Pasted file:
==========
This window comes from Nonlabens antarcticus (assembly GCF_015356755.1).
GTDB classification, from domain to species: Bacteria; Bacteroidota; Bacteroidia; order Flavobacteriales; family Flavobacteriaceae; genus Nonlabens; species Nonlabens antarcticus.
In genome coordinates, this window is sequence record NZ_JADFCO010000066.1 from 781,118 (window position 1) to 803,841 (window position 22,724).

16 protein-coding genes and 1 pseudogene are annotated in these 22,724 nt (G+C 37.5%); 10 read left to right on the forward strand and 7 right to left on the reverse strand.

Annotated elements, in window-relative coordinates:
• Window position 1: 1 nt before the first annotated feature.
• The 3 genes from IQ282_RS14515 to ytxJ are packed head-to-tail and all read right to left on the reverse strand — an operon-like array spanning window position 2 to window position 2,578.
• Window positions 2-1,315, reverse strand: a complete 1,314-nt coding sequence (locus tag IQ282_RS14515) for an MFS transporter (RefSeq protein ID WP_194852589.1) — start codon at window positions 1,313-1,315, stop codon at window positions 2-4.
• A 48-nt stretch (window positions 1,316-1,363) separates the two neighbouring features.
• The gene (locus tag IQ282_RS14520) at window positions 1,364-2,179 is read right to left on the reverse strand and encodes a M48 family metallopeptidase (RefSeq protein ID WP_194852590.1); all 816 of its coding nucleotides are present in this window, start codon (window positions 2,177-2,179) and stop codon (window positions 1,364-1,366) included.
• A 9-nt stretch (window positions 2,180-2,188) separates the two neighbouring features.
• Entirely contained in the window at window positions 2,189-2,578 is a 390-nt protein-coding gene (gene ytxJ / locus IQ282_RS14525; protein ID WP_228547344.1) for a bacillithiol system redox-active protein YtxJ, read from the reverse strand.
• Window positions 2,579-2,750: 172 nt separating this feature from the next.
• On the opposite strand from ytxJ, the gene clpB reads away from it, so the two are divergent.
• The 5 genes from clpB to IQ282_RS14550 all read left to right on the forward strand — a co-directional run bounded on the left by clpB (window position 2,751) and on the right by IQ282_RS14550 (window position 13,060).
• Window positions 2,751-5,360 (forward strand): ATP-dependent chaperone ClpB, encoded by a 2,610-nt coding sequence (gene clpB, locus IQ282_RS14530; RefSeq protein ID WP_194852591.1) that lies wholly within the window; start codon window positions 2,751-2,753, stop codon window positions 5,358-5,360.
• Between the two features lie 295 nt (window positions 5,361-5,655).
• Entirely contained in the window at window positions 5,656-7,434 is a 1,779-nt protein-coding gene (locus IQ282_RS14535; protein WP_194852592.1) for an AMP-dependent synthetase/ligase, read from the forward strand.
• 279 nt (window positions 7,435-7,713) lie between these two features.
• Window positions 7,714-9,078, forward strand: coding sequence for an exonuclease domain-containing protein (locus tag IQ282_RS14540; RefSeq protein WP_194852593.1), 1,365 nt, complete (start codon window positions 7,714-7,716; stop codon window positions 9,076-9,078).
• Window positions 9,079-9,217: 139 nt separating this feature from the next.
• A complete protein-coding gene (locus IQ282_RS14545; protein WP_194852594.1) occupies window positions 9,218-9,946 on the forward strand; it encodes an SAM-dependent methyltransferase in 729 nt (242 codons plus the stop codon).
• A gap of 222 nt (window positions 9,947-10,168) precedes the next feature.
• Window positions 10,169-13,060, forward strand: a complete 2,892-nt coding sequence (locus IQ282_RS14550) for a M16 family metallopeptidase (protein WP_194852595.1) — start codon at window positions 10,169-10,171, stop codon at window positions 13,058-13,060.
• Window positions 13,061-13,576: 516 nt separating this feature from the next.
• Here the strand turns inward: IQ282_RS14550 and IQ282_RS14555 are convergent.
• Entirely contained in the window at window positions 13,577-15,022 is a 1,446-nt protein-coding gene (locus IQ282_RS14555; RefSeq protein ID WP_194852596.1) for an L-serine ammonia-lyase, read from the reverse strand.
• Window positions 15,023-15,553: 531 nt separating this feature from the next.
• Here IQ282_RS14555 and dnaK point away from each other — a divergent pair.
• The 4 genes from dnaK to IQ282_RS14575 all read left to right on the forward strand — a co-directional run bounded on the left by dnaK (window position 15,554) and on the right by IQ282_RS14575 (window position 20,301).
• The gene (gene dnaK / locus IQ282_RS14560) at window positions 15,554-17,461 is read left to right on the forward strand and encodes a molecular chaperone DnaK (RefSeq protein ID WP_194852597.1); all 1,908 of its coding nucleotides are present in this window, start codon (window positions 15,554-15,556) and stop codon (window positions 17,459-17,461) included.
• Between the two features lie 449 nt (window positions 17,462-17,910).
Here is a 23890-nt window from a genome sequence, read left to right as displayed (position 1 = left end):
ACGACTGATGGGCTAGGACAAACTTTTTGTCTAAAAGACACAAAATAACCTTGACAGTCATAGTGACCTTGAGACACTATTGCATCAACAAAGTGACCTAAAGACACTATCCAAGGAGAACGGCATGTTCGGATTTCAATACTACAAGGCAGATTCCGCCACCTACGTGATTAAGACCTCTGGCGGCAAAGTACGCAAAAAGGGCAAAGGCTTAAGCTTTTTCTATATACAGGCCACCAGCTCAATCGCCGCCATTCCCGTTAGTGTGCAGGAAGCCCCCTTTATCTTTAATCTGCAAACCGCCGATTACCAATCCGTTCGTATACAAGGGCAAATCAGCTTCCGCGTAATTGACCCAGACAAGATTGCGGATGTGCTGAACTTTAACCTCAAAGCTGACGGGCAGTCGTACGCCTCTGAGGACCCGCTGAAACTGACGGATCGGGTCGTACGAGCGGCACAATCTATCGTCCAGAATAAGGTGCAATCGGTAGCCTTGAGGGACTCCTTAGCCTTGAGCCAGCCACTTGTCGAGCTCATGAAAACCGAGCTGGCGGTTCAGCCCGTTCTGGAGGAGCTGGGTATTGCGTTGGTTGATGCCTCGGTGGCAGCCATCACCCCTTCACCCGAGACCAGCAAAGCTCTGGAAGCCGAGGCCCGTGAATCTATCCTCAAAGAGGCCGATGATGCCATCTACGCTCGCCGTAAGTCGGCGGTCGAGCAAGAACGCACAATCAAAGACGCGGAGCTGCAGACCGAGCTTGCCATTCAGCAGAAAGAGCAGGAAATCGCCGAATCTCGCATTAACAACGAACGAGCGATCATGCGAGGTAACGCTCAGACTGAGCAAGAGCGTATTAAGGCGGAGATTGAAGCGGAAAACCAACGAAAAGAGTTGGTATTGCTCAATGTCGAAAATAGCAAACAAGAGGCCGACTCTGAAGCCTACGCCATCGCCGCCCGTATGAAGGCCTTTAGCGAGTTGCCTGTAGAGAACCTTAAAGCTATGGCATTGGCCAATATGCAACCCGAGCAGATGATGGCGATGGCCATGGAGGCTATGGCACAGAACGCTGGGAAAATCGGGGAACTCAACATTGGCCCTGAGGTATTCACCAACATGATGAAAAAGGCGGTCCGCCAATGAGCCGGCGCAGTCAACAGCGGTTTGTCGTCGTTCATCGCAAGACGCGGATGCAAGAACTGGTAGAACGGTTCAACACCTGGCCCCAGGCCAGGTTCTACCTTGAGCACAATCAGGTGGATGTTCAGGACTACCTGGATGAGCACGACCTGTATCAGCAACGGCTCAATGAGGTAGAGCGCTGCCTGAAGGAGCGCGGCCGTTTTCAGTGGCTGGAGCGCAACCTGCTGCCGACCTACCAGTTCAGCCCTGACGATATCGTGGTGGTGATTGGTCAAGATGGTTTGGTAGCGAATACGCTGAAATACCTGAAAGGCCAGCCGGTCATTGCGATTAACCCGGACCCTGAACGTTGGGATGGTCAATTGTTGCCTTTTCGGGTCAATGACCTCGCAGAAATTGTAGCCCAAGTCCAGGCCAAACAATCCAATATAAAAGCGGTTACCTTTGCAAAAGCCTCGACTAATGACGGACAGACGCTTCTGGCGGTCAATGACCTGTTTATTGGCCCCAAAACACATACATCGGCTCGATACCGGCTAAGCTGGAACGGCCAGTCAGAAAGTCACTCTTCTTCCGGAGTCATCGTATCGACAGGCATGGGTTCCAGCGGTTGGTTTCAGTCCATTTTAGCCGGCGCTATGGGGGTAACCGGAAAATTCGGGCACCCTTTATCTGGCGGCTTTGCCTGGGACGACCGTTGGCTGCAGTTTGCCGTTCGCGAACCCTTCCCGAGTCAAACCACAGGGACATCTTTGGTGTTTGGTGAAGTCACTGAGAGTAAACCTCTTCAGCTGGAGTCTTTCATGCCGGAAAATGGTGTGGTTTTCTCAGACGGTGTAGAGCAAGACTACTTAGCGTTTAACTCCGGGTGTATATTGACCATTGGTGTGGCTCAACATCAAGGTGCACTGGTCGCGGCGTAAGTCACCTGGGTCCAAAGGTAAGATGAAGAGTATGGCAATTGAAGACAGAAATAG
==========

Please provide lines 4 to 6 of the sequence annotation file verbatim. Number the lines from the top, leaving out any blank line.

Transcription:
16 protein-coding genes and 1 pseudogene are annotated in these 22,724 nt (G+C 37.5%); 10 read left to right on the forward strand and 7 right to left on the reverse strand.

Annotated elements, in window-relative coordinates:
• Window position 1: 1 nt before the first annotated feature.